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Oct. 22 – Fireside Chat

A scratching and mrowling at the door caught the attention of Mrs. Pritchard. When she opened the door, she saw a familiar feline form and smiled. “Hello, Master Beryl.”

“Hello,” Beryl replied, stepping inside. “Is Bookworm available?”

Mrs. Prichard glanced toward the stairs, and saw the woman in question hurrying down the stairs. Smiling, she stepped aside, going into the kitchen to discuss dinner preparations with Mrs. Sawyer.

“Hello, Beryl,” Bookworm said, smiling. Beryl took off his hat. “It’s been a while,” he replied.

She nodded, and led him into the library. “Please, have a seat. How have you been?”

“I’ve been… well,” he replied, settling gingerly into a chair near the fireplace. The weather had taken a chilly turn, and the warmth of the fire was welcome to them both. “There have been setbacks. But at least there’s no sign of zombie flu.”

“Yes, thank goodness for *that* favor,” said Bookworm, rolling her eyes and thinking of all the troubles of past years.

“There is one thing, though. My… ‘nemesis’ is back.”

Bookworm sat up a little straighter. “Dr. Dinosaur?” He nodded, and she sighed. “They say cats have nine lives, but I think Villains must at least match that.”

“I wasn’t sure if you would remember him, considering you weren’t here for the first time. But you probably recall his attempt to catch me last year.” At her nod, he continued, “He’s not hiding, though. He’s located here in Wheatstone with a giant sign of his building.”

She looked at him in surprise, then shook her head. “I’ve been away – I haven’t had the chance to catch up yet.”

“It was only unveiled last weekend. You have not missed much.”

“Not often one can say that of Babbage,” she replied, smiling wryly.

“Were you here for the Air Kraken Festival?” When Bookworm shook her head, Beryl replied dryly, “Be grateful.”

Bookworm chuckled. “Yes, I do prefer to avoid them when possible.”

Beryl smiled back, and let his eyes drift across the bookshelves. “It’s been a year, hasn’t it? Did you get all your books replaced?”

“Most. There are some I’ve been having difficulty in tracking down.” She still lamented the loss of her old home, and so many books. On the other hand, though, it was fun finding new volumes to put in her library.

“I’ve been spending time in a new… home.”

“Oh?” Bookworm raised an eyebrow inquisivitely.

“Yes, I should be safely hidden from Dr. Dinosaur.”

“You think he’ll come after you again, then?” she half-asked, half-stated.

“I don’t intend to confront him or go near him, even if he did just want to build mechanical workers and sell them now,” Beryl replied. “I intend to avoid him, and trouble, completely, if I can at all.”

She nodded a little, though she wondered how he’d do that if Dr. Dinosaur truly decided to go after him. “Well, please let me know if anything happens. I can certainly help you if he oversteps himself.”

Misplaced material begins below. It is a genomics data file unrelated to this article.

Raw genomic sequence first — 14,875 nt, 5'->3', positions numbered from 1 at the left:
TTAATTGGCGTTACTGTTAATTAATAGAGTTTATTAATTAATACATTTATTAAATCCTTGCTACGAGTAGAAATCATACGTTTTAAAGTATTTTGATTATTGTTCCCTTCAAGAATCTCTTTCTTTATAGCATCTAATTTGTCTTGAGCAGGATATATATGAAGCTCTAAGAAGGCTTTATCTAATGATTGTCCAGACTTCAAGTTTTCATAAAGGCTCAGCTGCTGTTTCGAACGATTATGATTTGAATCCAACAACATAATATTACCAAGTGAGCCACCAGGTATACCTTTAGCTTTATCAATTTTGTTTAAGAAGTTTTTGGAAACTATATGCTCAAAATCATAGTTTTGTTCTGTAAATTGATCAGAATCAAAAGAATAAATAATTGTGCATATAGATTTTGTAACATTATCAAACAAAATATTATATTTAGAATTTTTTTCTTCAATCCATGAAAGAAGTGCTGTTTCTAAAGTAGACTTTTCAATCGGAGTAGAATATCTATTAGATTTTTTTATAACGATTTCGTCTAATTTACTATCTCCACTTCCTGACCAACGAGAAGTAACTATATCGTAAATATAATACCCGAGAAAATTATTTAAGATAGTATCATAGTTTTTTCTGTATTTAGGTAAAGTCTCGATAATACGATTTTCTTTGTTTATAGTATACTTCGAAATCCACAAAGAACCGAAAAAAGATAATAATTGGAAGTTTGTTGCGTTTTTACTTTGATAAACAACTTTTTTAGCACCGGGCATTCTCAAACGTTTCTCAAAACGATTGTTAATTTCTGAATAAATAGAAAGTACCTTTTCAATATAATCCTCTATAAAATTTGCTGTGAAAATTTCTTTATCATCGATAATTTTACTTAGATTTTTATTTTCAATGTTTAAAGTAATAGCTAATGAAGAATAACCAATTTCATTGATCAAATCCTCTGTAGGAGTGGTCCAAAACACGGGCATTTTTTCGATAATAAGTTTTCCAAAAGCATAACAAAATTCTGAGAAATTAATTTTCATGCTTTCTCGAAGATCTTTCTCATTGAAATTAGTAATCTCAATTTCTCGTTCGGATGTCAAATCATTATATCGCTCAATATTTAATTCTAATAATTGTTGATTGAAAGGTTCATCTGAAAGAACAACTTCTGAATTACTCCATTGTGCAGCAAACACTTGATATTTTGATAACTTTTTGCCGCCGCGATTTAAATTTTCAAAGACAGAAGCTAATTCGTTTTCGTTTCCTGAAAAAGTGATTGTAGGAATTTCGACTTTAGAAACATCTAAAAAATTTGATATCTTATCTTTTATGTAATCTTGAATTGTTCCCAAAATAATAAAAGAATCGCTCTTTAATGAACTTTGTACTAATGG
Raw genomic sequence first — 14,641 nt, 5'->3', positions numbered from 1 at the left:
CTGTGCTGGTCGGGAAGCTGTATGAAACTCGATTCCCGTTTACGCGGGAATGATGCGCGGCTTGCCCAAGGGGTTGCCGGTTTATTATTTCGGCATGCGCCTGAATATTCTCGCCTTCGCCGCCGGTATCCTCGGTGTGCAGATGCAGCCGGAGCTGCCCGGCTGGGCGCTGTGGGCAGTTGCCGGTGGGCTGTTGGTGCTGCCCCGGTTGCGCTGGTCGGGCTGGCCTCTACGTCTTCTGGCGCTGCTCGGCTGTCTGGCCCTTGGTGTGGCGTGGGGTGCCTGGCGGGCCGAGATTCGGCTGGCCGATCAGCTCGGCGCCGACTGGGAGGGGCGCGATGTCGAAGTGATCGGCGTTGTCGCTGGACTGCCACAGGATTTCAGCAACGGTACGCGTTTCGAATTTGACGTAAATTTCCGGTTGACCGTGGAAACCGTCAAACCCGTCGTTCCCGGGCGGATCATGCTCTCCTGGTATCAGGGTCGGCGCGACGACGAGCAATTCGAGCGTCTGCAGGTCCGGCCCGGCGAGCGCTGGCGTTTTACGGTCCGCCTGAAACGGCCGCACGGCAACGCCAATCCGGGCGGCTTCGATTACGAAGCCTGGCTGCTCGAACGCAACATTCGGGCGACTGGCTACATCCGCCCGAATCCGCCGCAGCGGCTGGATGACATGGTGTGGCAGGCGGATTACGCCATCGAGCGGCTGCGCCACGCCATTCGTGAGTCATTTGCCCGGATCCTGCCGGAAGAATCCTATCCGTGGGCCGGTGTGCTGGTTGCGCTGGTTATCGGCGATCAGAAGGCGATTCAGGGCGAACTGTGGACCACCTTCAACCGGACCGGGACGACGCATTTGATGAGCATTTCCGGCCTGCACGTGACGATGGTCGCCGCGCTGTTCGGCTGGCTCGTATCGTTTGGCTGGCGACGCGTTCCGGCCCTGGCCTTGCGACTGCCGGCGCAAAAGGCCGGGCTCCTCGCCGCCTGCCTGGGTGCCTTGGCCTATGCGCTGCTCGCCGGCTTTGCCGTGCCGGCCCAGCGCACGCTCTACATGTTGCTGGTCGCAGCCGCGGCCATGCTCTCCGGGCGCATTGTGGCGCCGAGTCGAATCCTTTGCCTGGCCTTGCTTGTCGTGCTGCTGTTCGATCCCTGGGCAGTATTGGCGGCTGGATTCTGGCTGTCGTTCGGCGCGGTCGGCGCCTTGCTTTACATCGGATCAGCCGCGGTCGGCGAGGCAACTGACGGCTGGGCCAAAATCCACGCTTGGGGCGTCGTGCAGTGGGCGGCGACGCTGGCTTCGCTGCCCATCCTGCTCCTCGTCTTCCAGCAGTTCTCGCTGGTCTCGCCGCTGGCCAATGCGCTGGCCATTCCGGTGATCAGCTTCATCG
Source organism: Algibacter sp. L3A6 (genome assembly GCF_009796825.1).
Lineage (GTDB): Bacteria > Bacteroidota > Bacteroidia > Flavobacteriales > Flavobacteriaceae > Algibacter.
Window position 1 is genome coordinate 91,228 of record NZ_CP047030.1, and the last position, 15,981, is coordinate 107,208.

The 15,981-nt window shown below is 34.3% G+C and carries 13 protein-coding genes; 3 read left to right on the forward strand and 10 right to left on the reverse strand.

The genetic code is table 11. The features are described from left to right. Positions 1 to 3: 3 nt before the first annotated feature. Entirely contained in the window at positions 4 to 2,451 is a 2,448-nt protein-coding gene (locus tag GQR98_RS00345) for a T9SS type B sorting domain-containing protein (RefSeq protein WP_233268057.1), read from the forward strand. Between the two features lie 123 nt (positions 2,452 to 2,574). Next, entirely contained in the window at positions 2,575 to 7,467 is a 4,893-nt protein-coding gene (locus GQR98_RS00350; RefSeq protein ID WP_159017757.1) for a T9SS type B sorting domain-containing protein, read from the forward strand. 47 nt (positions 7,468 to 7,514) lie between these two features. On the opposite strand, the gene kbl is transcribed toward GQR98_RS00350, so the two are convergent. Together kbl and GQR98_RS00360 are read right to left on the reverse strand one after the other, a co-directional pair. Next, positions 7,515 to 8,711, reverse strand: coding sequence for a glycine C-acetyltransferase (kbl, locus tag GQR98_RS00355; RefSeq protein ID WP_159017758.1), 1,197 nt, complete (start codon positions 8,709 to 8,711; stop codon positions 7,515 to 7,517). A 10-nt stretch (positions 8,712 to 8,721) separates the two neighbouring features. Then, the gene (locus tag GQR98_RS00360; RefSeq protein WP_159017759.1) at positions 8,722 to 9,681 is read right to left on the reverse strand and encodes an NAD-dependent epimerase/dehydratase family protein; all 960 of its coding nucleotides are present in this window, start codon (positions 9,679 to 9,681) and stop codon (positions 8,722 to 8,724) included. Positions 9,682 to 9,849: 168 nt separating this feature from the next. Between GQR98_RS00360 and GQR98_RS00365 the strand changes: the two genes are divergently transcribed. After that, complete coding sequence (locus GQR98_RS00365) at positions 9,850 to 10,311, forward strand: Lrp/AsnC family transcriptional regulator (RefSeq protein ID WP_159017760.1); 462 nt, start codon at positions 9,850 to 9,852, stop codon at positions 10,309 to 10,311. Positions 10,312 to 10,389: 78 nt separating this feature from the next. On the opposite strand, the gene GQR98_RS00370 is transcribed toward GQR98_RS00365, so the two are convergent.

“Do you know,” Beryl said abruptly, toying with a bit of string, “the reason Tepic first thought I was a hero was because Arnold would stop at nothing to stop Dr. Dinosaur? Throwing himself into danger he had already escaped, just to defeat him?”

“I can believe that,” replied Bookworm, smiling a little. She knew she was guilty of similar actions herself.

“I barely can,” he replied. “The rage and frustration and hate might as well have been some other cat.”

“Well, tempering that is certainly no bad thing.”

Beryl dropped the piece of string, looking at her in surprise. “Tempering it? I’m saying that piece of me is gone. I don’t think I would have stopped Dr. Dinosaur last time if I had been then who I am now.” He shrugged. “And I have no real issue with that, because I was doing it for all the wrong reasons.”

“It sounds like you’ve done a great deal of thinking about this.”

“I’ve had a few years to dwell on it. To do something like that again… would take something else entirely. Not just because I’m upset and fed up and determined to make him bleed.”

Bookworm nodded slowly, watching as he rose from his seat. “Next time I visit,” he said, “maybe we could just talk about your favorite books.”

“Certainly.” She smiled. “I’ll think of some recommendations for you.”

A purr rose from Beryl’s throat as she led him to the door. “I have a lot of reading time now.”

Bookworm opened the front door, letting him out. He paused on the threshold, though, and looked up at her. “Oh, one other thing. Someone approached me the other day mentioning something about wanting to hold a protest or riot. I don’t know if they intend to go through with it, but I thought I should mention it.”

“Protest?” She was startled. “Against what? Or whom?”

“Disappearing cats.” With that cryptic reply, Beryl was on his way down the lane. Bookworm almost tried to call him back, but then she shrugged and stepped back inside. ‘Perhaps Mariah can find something out,’ she thought as she went upstairs to change for dinner.

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